For readers of Christian fiction, two novels offer a bounty of hope, love and redemption.
Historical novels from Joanne Bischof and Valerie Fraser Luesse masterfully tell stories of strong-willed women who venture into the unknown.
As winter approaches, Juniper Cohen is struggling to earn enough to sustain her and her young daughter in the barren ghost town of Kenworthy, California. Though it has been months since she last saw her husband, John, who left after the town’s mine closed, Juniper holds onto the hope that he will return to them. She writes him letters even though she is unaware of his location or whether he is even still alive. More than a century later, Johnny Sutherland buys Juniper’s house to begin a new life after separating from his wife, and there he finds Juniper’s letters.
In The Gold in These Hills, Bischof’s immersive storytelling captures an immense amount of detail, especially characters’ private thoughts and emotions. As Juniper reflects on her life in Kenworthy with John and waits for answers about his disappearance, her pain is palpable, and her desperation is heightened by the dwindling population and abandoned buildings that surround her. In the modern-day timeline, Johnny clings to the unpromising remains of his marriage like a crutch, refusing to face the inevitable.
Bischof’s characters are flawed and easy to like. Juniper’s friend Edie is secretive but fiercely loyal, and she also longs for her lover. She faces painful circumstances and leans on Juniper during such times. The town’s schoolteacher is a discreet woman who becomes a wonderful help to Juniper and her daughter. As Johnny discovers the uncanny similarity between his circumstances and those of Juniper’s husband, he sees an opportunity to redeem his life and move forward. Hope and friendship provide all these characters with the strength to carry on, despite day-to-day heartbreak and fear of the unknown.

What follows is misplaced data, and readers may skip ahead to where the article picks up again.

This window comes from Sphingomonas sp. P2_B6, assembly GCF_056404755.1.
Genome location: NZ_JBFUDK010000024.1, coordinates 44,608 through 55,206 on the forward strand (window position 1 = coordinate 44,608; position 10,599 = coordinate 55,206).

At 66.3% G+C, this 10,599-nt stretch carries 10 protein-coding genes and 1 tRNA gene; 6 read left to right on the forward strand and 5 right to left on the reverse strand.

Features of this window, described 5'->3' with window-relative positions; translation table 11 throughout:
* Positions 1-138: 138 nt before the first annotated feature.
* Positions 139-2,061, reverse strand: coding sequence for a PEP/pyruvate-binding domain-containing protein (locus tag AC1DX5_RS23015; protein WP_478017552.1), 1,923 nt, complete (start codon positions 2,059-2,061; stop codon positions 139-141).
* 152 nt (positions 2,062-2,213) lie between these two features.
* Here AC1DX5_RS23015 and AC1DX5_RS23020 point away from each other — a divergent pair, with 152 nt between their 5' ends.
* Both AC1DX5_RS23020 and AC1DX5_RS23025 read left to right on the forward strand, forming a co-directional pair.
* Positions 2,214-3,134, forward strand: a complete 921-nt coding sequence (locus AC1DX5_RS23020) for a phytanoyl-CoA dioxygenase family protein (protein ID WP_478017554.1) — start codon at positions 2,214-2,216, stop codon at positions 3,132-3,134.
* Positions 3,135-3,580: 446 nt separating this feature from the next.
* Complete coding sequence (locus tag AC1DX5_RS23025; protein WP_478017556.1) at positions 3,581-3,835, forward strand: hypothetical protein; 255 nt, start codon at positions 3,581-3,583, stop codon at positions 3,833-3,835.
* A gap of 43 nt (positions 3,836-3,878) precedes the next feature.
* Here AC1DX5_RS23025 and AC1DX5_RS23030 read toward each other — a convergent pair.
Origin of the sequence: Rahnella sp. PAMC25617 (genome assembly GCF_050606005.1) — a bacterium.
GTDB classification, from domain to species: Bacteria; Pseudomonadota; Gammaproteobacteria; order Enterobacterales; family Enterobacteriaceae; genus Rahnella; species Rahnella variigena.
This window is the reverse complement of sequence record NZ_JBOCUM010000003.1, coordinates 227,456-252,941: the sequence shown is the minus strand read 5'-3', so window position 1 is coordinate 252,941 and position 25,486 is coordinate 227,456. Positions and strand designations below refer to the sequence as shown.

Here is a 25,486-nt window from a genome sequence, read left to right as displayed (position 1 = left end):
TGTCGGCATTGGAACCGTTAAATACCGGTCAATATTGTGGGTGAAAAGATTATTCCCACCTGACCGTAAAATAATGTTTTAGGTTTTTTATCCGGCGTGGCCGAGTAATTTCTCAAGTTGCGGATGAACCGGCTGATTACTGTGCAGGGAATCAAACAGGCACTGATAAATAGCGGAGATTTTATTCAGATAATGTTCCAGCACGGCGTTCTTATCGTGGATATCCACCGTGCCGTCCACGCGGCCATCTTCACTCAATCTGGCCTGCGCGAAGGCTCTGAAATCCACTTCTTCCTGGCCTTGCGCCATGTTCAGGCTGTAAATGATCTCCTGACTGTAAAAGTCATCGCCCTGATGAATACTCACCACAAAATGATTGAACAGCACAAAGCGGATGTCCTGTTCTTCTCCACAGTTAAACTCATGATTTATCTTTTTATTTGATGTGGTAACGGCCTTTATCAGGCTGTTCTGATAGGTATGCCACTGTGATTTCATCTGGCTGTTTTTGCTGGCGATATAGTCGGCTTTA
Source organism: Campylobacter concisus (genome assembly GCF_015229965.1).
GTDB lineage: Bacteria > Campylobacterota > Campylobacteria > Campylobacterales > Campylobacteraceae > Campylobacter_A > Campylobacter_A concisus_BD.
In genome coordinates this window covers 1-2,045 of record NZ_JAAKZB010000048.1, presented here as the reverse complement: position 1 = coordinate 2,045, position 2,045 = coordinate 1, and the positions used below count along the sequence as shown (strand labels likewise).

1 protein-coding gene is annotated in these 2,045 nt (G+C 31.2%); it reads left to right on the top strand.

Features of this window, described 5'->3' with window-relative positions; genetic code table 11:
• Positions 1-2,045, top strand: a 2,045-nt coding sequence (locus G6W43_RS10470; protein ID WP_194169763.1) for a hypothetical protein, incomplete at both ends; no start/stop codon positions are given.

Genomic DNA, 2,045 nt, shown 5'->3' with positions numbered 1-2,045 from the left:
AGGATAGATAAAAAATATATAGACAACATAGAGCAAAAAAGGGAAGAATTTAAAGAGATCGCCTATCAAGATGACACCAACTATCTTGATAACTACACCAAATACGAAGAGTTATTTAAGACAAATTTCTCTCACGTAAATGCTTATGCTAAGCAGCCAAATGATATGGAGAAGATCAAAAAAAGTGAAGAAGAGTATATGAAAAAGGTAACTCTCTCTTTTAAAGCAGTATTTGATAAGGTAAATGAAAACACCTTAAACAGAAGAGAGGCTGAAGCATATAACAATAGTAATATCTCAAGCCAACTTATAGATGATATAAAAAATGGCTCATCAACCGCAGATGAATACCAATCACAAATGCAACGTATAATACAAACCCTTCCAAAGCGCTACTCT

In Under the Bayou Moon, lively and creative Ellie longs to live authentically. Hoping to achieve her goal, she leaves her community of friends and family in Alabama to take a job as a teacher in rural Louisiana. In the town of Bernadette, Ellie feels unwelcome from the start, but the town’s physician convinces her to give the job a chance. She gradually wins the hearts of the townsfolk through her warmth and respect, and she soon finds a home in Bernadette.
A lovely romance blossoms between Ellie and Raphe, a Catholic man who is surprised by her appreciation of his Cajun culture. Raphe is taking care of his nephew, whom he is determined to raise despite the incessant pressure from an evangelical Christian preacher to place the boy for adoption.
Christy Award-winning author Luesse peppers her latest novel with funny, engaging conversations and situations. Readers will enjoy vibrant portraits of 1949 Louisiana’s sights and scenery, as well as descriptions of Cajun culture and cuisine. Local politics provide an exciting backdrop to the story, including discussions about teaching French alongside English in school. There are also powerful, corrupt figures looking for oil in the bayou, unconcerned about the Creole and Cajun people or protecting the waterways.
The story is also enhanced by the legend of a white alligator that is said to inhabit the swamps. Sightings of the majestic animal add thrilling scenes to the story, although political and religious forces use the legend to support their misguided and self-seeking agendas.
Under the Bayou Moon is a charming tale of romance, culture and history, filled with characters who will fascinate readers.